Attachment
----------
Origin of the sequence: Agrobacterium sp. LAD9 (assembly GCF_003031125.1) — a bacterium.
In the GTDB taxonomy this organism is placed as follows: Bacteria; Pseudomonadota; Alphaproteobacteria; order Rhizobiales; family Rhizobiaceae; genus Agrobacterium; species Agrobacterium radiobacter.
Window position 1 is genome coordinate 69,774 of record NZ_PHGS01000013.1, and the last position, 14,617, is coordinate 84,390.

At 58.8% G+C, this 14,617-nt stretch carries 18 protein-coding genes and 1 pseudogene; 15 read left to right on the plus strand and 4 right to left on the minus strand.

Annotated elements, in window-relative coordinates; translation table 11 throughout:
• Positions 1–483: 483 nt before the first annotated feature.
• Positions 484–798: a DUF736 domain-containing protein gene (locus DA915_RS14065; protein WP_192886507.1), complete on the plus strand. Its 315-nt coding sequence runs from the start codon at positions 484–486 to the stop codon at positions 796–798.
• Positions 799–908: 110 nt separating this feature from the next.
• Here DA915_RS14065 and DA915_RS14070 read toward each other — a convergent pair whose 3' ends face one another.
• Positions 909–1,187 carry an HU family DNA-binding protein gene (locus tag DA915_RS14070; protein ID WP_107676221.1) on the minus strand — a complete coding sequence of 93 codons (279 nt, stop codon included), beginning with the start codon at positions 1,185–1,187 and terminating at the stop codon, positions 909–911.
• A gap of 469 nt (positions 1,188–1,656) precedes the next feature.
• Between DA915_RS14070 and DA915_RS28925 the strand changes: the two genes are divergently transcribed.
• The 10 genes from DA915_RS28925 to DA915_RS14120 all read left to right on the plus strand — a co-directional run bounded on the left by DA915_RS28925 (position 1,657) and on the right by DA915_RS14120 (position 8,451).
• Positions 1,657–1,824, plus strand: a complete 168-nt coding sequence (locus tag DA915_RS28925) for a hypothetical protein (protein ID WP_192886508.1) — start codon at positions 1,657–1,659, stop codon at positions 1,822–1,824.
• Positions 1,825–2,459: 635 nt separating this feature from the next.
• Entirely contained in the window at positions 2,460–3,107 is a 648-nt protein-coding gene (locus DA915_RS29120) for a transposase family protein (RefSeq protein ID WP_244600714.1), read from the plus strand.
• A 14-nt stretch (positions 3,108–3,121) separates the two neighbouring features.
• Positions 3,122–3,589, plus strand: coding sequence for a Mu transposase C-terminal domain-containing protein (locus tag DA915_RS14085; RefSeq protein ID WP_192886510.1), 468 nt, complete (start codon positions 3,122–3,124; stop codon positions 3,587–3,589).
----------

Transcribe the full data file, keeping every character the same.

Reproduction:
Origin of the sequence: Agrobacterium sp. LAD9 (assembly GCF_003031125.1) — a bacterium.
In the GTDB taxonomy this organism is placed as follows: Bacteria; Pseudomonadota; Alphaproteobacteria; order Rhizobiales; family Rhizobiaceae; genus Agrobacterium; species Agrobacterium radiobacter.
Window position 1 is genome coordinate 69,774 of record NZ_PHGS01000013.1, and the last position, 14,617, is coordinate 84,390.

At 58.8% G+C, this 14,617-nt stretch carries 18 protein-coding genes and 1 pseudogene; 15 read left to right on the plus strand and 4 right to left on the minus strand.

Annotated elements, in window-relative coordinates; translation table 11 throughout:
• Positions 1–483: 483 nt before the first annotated feature.
• Positions 484–798: a DUF736 domain-containing protein gene (locus DA915_RS14065; protein WP_192886507.1), complete on the plus strand. Its 315-nt coding sequence runs from the start codon at positions 484–486 to the stop codon at positions 796–798.
• Positions 799–908: 110 nt separating this feature from the next.
• Here DA915_RS14065 and DA915_RS14070 read toward each other — a convergent pair whose 3' ends face one another.
• Positions 909–1,187 carry an HU family DNA-binding protein gene (locus tag DA915_RS14070; protein ID WP_107676221.1) on the minus strand — a complete coding sequence of 93 codons (279 nt, stop codon included), beginning with the start codon at positions 1,185–1,187 and terminating at the stop codon, positions 909–911.
• A gap of 469 nt (positions 1,188–1,656) precedes the next feature.
• Between DA915_RS14070 and DA915_RS28925 the strand changes: the two genes are divergently transcribed.
• The 10 genes from DA915_RS28925 to DA915_RS14120 all read left to right on the plus strand — a co-directional run bounded on the left by DA915_RS28925 (position 1,657) and on the right by DA915_RS14120 (position 8,451).
• Positions 1,657–1,824, plus strand: a complete 168-nt coding sequence (locus tag DA915_RS28925) for a hypothetical protein (protein ID WP_192886508.1) — start codon at positions 1,657–1,659, stop codon at positions 1,822–1,824.
• Positions 1,825–2,459: 635 nt separating this feature from the next.
• Entirely contained in the window at positions 2,460–3,107 is a 648-nt protein-coding gene (locus DA915_RS29120) for a transposase family protein (RefSeq protein ID WP_244600714.1), read from the plus strand.
• A 14-nt stretch (positions 3,108–3,121) separates the two neighbouring features.
• Positions 3,122–3,589, plus strand: coding sequence for a Mu transposase C-terminal domain-containing protein (locus tag DA915_RS14085; RefSeq protein ID WP_192886510.1), 468 nt, complete (start codon positions 3,122–3,124; stop codon positions 3,587–3,589).